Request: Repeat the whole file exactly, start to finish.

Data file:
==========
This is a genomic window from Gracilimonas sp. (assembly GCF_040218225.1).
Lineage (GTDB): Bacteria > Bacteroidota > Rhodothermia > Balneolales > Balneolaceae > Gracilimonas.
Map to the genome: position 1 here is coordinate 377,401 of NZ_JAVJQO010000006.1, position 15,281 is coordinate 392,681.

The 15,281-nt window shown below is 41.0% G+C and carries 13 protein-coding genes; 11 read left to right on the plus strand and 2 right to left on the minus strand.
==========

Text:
This is a genomic window from Gracilimonas sp. (assembly GCF_040218225.1).
Lineage (GTDB): Bacteria > Bacteroidota > Rhodothermia > Balneolales > Balneolaceae > Gracilimonas.
Map to the genome: position 1 here is coordinate 377,401 of NZ_JAVJQO010000006.1, position 15,281 is coordinate 392,681.

The 15,281-nt window shown below is 41.0% G+C and carries 13 protein-coding genes; 11 read left to right on the plus strand and 2 right to left on the minus strand.